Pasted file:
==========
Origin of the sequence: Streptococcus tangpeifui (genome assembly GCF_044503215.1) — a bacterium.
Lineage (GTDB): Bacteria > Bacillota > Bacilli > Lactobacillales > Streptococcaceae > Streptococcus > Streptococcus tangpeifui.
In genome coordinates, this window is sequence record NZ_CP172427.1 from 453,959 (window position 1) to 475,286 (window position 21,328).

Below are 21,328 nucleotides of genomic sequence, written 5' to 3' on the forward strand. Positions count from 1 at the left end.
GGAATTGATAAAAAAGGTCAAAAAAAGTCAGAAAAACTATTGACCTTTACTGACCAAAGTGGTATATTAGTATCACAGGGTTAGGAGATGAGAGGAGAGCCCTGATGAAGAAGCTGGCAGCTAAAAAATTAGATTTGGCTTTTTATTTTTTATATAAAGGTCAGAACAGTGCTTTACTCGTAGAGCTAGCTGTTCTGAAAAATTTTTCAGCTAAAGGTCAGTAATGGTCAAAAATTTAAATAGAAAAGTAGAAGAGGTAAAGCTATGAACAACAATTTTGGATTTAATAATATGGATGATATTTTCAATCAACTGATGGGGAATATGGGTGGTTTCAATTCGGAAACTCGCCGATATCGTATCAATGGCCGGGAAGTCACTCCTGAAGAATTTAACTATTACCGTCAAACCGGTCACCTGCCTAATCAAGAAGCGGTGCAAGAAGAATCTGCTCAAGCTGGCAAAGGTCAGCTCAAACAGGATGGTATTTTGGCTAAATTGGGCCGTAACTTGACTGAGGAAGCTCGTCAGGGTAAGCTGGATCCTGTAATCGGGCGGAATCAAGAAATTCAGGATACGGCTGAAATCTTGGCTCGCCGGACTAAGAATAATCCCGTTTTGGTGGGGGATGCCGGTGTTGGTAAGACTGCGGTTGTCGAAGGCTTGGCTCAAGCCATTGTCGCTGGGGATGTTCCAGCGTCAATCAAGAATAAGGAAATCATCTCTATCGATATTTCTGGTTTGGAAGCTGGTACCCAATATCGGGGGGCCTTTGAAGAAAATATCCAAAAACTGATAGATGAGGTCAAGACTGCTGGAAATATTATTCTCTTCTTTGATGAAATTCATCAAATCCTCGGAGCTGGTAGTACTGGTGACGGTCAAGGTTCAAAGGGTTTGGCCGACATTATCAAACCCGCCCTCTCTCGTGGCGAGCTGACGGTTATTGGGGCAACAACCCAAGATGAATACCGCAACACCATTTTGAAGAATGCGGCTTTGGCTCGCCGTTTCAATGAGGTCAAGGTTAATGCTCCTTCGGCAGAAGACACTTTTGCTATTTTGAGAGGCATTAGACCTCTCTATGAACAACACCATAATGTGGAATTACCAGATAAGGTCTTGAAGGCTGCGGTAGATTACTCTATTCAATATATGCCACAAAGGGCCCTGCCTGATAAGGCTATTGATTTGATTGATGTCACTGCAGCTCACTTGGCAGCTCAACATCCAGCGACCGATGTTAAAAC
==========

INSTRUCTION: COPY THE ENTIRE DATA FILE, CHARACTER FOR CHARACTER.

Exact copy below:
Origin of the sequence: Streptococcus tangpeifui (genome assembly GCF_044503215.1) — a bacterium.
Lineage (GTDB): Bacteria > Bacillota > Bacilli > Lactobacillales > Streptococcaceae > Streptococcus > Streptococcus tangpeifui.
In genome coordinates, this window is sequence record NZ_CP172427.1 from 453,959 (window position 1) to 475,286 (window position 21,328).

Below are 21,328 nucleotides of genomic sequence, written 5' to 3' on the forward strand. Positions count from 1 at the left end.
GGAATTGATAAAAAAGGTCAAAAAAAGTCAGAAAAACTATTGACCTTTACTGACCAAAGTGGTATATTAGTATCACAGGGTTAGGAGATGAGAGGAGAGCCCTGATGAAGAAGCTGGCAGCTAAAAAATTAGATTTGGCTTTTTATTTTTTATATAAAGGTCAGAACAGTGCTTTACTCGTAGAGCTAGCTGTTCTGAAAAATTTTTCAGCTAAAGGTCAGTAATGGTCAAAAATTTAAATAGAAAAGTAGAAGAGGTAAAGCTATGAACAACAATTTTGGATTTAATAATATGGATGATATTTTCAATCAACTGATGGGGAATATGGGTGGTTTCAATTCGGAAACTCGCCGATATCGTATCAATGGCCGGGAAGTCACTCCTGAAGAATTTAACTATTACCGTCAAACCGGTCACCTGCCTAATCAAGAAGCGGTGCAAGAAGAATCTGCTCAAGCTGGCAAAGGTCAGCTCAAACAGGATGGTATTTTGGCTAAATTGGGCCGTAACTTGACTGAGGAAGCTCGTCAGGGTAAGCTGGATCCTGTAATCGGGCGGAATCAAGAAATTCAGGATACGGCTGAAATCTTGGCTCGCCGGACTAAGAATAATCCCGTTTTGGTGGGGGATGCCGGTGTTGGTAAGACTGCGGTTGTCGAAGGCTTGGCTCAAGCCATTGTCGCTGGGGATGTTCCAGCGTCAATCAAGAATAAGGAAATCATCTCTATCGATATTTCTGGTTTGGAAGCTGGTACCCAATATCGGGGGGCCTTTGAAGAAAATATCCAAAAACTGATAGATGAGGTCAAGACTGCTGGAAATATTATTCTCTTCTTTGATGAAATTCATCAAATCCTCGGAGCTGGTAGTACTGGTGACGGTCAAGGTTCAAAGGGTTTGGCCGACATTATCAAACCCGCCCTCTCTCGTGGCGAGCTGACGGTTATTGGGGCAACAACCCAAGATGAATACCGCAACACCATTTTGAAGAATGCGGCTTTGGCTCGCCGTTTCAATGAGGTCAAGGTTAATGCTCCTTCGGCAGAAGACACTTTTGCTATTTTGAGAGGCATTAGACCTCTCTATGAACAACACCATAATGTGGAATTACCAGATAAGGTCTTGAAGGCTGCGGTAGATTACTCTATTCAATATATGCCACAAAGGGCCCTGCCTGATAAGGCTATTGATTTGATTGATGTCACTGCAGCTCACTTGGCAGCTCAACATCCAGCGACCGATGTTAAAAC